LinuxQuestions.org
Share your knowledge at the LQ Wiki.
Go Back   LinuxQuestions.org > Forums > Linux Forums > Linux - Newbie
User Name
Password
Linux - Newbie This Linux forum is for members that are new to Linux.
Just starting out and have a question? If it is not in the man pages or the how-to's this is the place!

Notices


Reply
  Search this Thread
Old 10-01-2009, 01:16 AM   #1
vinaytp
Member
 
Registered: Apr 2009
Location: Bengaluru, India
Distribution: RHEL 5.4, 6.0, Ubuntu 10.04
Posts: 704

Rep: Reputation: 55
Not able to find difference between echo and ls


Hi all...

I have text1, text2, text3 in a directory

[vinay@localhost temp]$ echo text*
text1 text2 text3
[vinay@localhost temp]$ ls text*
text1 text2 text3
[vinay@localhost temp]$ echo "test*"
test*

Here I am not able to understand why the first echo command is taking ls commands feature ??

Please help me ...
Thanks in advance...
 
Old 10-01-2009, 01:30 AM   #2
bobloblian
LQ Newbie
 
Registered: Dec 2008
Location: Yukon, Canada
Distribution: Debian/Ubuntu
Posts: 20

Rep: Reputation: 1
I would expect that is because of the special character *. the shell will interpret this as a regular expression, when you put it in quotes, it becomes a string.
 
Old 10-01-2009, 01:35 AM   #3
vinaytp
Member
 
Registered: Apr 2009
Location: Bengaluru, India
Distribution: RHEL 5.4, 6.0, Ubuntu 10.04
Posts: 704

Original Poster
Rep: Reputation: 55
Quote:
Originally Posted by bobloblian View Post
I would expect that is because of the special character *. the shell will interpret this as a regular expression, when you put it in quotes, it becomes a string.
still..why it should display filenames ? That is my question...i.e, it is taking ls command's feature
 
Old 10-01-2009, 01:37 AM   #4
linuxlover.chaitanya
Senior Member
 
Registered: Apr 2008
Location: Nagpur, India
Distribution: Cent OS 5/6, Ubuntu Server 10.04
Posts: 4,629

Rep: Reputation: Disabled
No it is not hijacking any features of ls.
You could understand that. Without any options to both the commands run those inside a directory and see what is the output.
 
Old 10-01-2009, 01:42 AM   #5
generalmills
LQ Newbie
 
Registered: Jul 2009
Location: California
Distribution: Fedora
Posts: 3

Rep: Reputation: 1
Well this is an interesting find. I didn't even know echo could be used this way...

I believe the reason echo is behaving this way is because of the "*" after text. Echo first looks for any file with text in the beginning of its name, and prints it out as a string. I could be wrong, but that's my 0.02 cents.
 
Old 10-01-2009, 01:43 AM   #6
vinaytp
Member
 
Registered: Apr 2009
Location: Bengaluru, India
Distribution: RHEL 5.4, 6.0, Ubuntu 10.04
Posts: 704

Original Poster
Rep: Reputation: 55
Quote:
Originally Posted by linuxlover.chaitanya View Post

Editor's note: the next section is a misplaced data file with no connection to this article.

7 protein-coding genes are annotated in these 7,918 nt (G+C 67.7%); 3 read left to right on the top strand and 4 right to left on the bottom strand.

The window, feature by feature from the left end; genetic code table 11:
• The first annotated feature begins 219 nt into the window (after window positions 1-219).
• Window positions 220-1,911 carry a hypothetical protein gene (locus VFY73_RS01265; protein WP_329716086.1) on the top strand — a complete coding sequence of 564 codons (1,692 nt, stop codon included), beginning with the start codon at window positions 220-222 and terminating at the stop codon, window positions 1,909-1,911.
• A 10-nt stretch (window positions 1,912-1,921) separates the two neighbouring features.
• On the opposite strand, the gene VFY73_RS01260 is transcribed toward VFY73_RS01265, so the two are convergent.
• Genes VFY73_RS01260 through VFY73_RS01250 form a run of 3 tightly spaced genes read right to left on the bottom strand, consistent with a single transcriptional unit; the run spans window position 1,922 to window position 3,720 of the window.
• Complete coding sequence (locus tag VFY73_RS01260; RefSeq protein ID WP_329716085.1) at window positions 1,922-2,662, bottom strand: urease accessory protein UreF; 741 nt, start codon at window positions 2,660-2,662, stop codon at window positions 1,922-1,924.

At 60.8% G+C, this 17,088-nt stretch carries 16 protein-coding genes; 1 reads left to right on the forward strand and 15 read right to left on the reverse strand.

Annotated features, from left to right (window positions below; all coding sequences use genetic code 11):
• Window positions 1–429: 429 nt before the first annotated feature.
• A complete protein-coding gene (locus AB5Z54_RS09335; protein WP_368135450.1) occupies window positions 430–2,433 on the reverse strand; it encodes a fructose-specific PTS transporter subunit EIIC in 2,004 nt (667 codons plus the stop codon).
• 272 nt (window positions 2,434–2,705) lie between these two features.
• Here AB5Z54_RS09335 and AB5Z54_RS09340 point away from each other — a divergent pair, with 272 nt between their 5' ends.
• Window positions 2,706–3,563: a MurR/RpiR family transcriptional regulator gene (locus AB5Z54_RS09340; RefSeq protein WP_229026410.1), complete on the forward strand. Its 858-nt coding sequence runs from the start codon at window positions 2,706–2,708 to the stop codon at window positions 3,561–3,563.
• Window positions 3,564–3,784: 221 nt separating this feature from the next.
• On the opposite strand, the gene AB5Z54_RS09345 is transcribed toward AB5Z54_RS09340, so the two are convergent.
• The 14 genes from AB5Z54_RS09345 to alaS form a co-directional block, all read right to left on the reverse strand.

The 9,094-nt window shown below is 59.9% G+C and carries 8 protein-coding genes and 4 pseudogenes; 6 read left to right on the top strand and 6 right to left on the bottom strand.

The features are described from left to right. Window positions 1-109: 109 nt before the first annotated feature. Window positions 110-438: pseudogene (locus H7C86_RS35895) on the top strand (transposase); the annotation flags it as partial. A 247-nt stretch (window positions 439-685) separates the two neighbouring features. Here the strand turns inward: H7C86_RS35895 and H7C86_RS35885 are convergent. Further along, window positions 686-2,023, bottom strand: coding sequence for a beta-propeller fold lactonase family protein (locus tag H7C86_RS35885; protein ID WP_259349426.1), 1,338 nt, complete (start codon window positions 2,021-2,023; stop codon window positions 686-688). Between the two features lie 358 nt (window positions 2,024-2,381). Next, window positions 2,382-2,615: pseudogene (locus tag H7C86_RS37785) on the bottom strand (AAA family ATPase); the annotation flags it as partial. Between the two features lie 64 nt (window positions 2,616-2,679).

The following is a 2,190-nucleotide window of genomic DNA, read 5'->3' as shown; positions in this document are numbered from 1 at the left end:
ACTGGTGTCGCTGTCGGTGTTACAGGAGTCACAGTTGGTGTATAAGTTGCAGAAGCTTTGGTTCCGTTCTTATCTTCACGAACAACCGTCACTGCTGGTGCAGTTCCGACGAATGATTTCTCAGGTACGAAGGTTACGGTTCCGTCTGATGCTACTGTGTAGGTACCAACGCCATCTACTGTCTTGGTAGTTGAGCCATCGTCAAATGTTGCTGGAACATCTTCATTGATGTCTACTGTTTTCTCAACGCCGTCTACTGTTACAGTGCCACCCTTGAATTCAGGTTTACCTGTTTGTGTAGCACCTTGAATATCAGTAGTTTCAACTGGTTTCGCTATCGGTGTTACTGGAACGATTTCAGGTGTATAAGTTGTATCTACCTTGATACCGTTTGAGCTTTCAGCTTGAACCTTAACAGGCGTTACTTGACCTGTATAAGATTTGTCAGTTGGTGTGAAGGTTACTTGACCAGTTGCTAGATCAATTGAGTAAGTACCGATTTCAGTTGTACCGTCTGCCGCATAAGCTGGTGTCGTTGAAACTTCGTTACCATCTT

No it is not hijacking any features of ls.
You could understand that. Without any options to both the commands run those inside a directory and see what is the output.
Thanks for your reply...

I am running both ls and echo without options above as you have mentioned...But why echo * or echo text* is displaying file names ??
 
Old 10-01-2009, 01:51 AM   #7
generalmills
LQ Newbie
 
Registered: Jul 2009
Location: California
Distribution: Fedora
Posts: 3

Rep: Reputation: 1
The regular expression seems to be matching anything in the current directory. It's got to match something...
 
Old 10-01-2009, 01:53 AM   #8
linuxlover.chaitanya
Senior Member
 
Registered: Apr 2008
Location: Nagpur, India
Distribution: Cent OS 5/6, Ubuntu Server 10.04
Posts: 4,629

Rep: Reputation: Disabled
DO NOT even use "*" as the option and then you will see. * matches everything in the directory and thats why it is giving the output. echo is used to output anything on screen and this what echo is doing.
Just type echo and press return and then see.
 
Old 10-01-2009, 01:59 AM   #9
vinaytp
Member
 
Registered: Apr 2009
Location: Bengaluru, India
Distribution: RHEL 5.4, 6.0, Ubuntu 10.04
Posts: 704

Original Poster
Rep: Reputation: 55
Quote:
Originally Posted by linuxlover.chaitanya View Post
DO NOT even use "*" as the option and then you will see. * matches everything in the directory and thats why it is giving the output. echo is used to output anything on screen and this what echo is doing.
Just type echo and press return and then see.
Thanks to everyone...Finally i understood the concept
 
Old 10-01-2009, 03:27 AM   #10
ilu_nishant
LQ Newbie
 
Registered: Sep 2009
Posts: 11

Rep: Reputation: 1
Adding more on this..

Hi

Its actually an interview question mostly asked.
except ls command is there any other way to list the files of a directory in Linux?

1 ) ls
2 ) dir
3 ) echo *

Special meaning of metacharacter ( * ) is "not" being ignored when used out of double and single quotes.

Please note there no way to list hidden files using echo * command.
but this you can do by adding option -a with ls and dir command in Linux.

cheerzz!!
 
Old 10-01-2009, 05:27 AM   #11
CroMagnon
Member
 
Registered: Sep 2004
Location: New Zealand
Distribution: Debian
Posts: 900

Rep: Reputation: 33